Raze Still #2As a quick sidenote, if anyone ever decides to put the life of filmmaker John Waters on celluloid – ala Ed Wood – they really don’t have to look any further for the title role than Doug Jones; for a change Jones isn’t overlaid with CGI or prosthetics and I swear I kept picturing him with a pencil mustache. Jones does a nice job but I swear I just couldn’t shake seeing him as Waters every time he popped up.

Raze bogs down a bit as much of its runtime is filled with somewhat monotonous woman on woman ass kickings, introduced as title cards announcing the combatants. While most of the fights do introduce some additional minor elements to the story it does get to the point where viewers, like me, might start to feel uncomfortable with yet another woman beating someone to death. I will mention the title cards eventually lead to a clever gag toward the end; this isn’t a film filled with levity or laughs but the final title card led me to one of those “Hell yeah!” sort of chuckles.

While there’s loads of violence, it never boils down into an assault on your senses with grue and gore simply because it can. Much of the blood spilt is rather subdued for a movie of this ilk and, even though this is certainly a movie which would have easily fit a midnight movie bill when I was in high school, I’m sure other reviewers will say the violence is gratuitous but I think I’ll disagree there; I’ve seen plenty of flicks (which don’t get reviews around here) that have nearly stomach churning levels of what I consider gratuitous violence and splatter.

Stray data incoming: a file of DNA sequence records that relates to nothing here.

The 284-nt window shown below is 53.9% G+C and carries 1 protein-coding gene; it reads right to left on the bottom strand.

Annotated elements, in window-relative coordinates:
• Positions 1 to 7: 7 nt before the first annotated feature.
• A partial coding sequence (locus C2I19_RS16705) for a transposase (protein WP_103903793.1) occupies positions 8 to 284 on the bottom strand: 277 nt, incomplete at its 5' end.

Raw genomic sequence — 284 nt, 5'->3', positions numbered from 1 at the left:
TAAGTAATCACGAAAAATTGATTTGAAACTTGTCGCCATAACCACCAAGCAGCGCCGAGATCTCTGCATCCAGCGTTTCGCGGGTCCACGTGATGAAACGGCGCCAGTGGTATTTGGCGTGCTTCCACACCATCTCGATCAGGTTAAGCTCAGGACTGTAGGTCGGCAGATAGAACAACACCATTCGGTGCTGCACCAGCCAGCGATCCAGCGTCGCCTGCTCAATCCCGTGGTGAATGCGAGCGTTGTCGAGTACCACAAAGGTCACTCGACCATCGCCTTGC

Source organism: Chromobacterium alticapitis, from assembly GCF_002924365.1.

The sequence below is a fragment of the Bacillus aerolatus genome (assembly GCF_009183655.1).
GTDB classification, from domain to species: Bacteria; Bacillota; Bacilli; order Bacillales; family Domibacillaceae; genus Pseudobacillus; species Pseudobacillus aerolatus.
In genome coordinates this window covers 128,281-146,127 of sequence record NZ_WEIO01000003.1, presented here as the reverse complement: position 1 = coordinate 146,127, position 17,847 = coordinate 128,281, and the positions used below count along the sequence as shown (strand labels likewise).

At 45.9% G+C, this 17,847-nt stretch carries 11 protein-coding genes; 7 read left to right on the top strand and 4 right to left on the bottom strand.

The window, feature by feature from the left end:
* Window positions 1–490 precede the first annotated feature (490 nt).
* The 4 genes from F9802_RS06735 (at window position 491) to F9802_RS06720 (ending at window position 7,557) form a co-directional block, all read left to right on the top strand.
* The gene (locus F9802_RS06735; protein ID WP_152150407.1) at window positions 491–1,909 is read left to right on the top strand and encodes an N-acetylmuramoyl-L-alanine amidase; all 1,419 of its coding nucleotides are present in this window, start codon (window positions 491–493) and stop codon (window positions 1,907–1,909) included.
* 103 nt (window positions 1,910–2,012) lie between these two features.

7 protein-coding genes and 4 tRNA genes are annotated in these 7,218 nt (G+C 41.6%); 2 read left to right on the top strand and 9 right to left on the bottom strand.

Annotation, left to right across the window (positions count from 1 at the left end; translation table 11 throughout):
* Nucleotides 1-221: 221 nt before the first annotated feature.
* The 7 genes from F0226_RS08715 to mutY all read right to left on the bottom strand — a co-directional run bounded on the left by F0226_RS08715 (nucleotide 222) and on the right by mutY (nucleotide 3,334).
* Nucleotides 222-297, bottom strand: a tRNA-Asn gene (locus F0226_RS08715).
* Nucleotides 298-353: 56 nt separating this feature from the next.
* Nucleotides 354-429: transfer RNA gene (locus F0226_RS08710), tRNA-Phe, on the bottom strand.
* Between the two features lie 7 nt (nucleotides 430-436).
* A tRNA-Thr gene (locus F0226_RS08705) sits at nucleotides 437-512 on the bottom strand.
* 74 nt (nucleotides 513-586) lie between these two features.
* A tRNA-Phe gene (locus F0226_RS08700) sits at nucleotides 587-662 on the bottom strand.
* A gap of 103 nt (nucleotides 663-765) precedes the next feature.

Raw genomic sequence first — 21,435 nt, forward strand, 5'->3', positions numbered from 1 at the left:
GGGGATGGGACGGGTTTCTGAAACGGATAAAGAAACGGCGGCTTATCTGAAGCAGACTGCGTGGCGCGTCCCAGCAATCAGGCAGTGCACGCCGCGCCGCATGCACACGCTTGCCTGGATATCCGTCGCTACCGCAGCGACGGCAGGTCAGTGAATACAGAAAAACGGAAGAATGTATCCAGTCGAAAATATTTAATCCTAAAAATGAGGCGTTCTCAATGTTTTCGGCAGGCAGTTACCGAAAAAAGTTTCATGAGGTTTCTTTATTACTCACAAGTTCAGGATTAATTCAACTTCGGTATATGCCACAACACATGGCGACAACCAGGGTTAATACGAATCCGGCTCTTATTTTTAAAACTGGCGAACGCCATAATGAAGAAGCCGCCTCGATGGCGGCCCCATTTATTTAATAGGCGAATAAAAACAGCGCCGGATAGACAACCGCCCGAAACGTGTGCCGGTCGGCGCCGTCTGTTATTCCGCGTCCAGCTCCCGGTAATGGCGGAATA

Raze Still #3To this point the reader might wonder why I’m not going to rake Raze over the coals and give it a review score along the lines of a film like Ooga Boonga but there’s a lot going on with Raze that a ton of craptastic, straight to video, snuff pornish titles don’t; namely the cinematography and acting separate Raze from the pack.

Josh C. Waller directs Raze as if this were a film and not simply a fast buck proposition to score his next bag of coke. Truth be told, some of the crap independent distributors send my way leads me to believe those involved took on the project as a way to feed a drug habit (as opposed to providing some sort of entertainment) so I’m not kidding here. The fight sequences are nicely choreographed and, while there are some moments where it’s obvious we’re watching a film from a first time director, it’s obvious Waller takes much of his inspiration from Quentin Tarantino and the directors Tarantino admires. I’ll bet Zoë Bell also used her years of stunt experience to bear on the fight sequences as well in order to make Waller’s task that much easier.